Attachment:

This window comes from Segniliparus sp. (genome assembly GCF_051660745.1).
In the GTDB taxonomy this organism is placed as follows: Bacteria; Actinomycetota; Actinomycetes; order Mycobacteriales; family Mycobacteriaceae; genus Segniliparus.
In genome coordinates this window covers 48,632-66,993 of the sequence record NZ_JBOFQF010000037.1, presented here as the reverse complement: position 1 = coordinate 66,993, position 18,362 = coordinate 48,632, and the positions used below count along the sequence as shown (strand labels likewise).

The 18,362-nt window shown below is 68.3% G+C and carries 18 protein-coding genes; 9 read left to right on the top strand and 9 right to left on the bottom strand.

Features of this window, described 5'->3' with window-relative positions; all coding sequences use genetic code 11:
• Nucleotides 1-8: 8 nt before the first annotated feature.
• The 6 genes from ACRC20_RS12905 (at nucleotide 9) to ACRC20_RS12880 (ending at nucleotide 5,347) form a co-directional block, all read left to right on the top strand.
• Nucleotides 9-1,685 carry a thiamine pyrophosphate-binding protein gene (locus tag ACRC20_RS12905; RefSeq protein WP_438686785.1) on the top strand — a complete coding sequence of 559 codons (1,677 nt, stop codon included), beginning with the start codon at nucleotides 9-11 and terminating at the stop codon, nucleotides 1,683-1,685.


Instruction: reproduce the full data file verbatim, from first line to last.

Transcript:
This window comes from Segniliparus sp. (genome assembly GCF_051660745.1).
In the GTDB taxonomy this organism is placed as follows: Bacteria; Actinomycetota; Actinomycetes; order Mycobacteriales; family Mycobacteriaceae; genus Segniliparus.
In genome coordinates this window covers 48,632-66,993 of the sequence record NZ_JBOFQF010000037.1, presented here as the reverse complement: position 1 = coordinate 66,993, position 18,362 = coordinate 48,632, and the positions used below count along the sequence as shown (strand labels likewise).

The 18,362-nt window shown below is 68.3% G+C and carries 18 protein-coding genes; 9 read left to right on the top strand and 9 right to left on the bottom strand.

Features of this window, described 5'->3' with window-relative positions; all coding sequences use genetic code 11:
• Nucleotides 1-8: 8 nt before the first annotated feature.
• The 6 genes from ACRC20_RS12905 (at nucleotide 9) to ACRC20_RS12880 (ending at nucleotide 5,347) form a co-directional block, all read left to right on the top strand.
• Nucleotides 9-1,685 carry a thiamine pyrophosphate-binding protein gene (locus tag ACRC20_RS12905; RefSeq protein WP_438686785.1) on the top strand — a complete coding sequence of 559 codons (1,677 nt, stop codon included), beginning with the start codon at nucleotides 9-11 and terminating at the stop codon, nucleotides 1,683-1,685.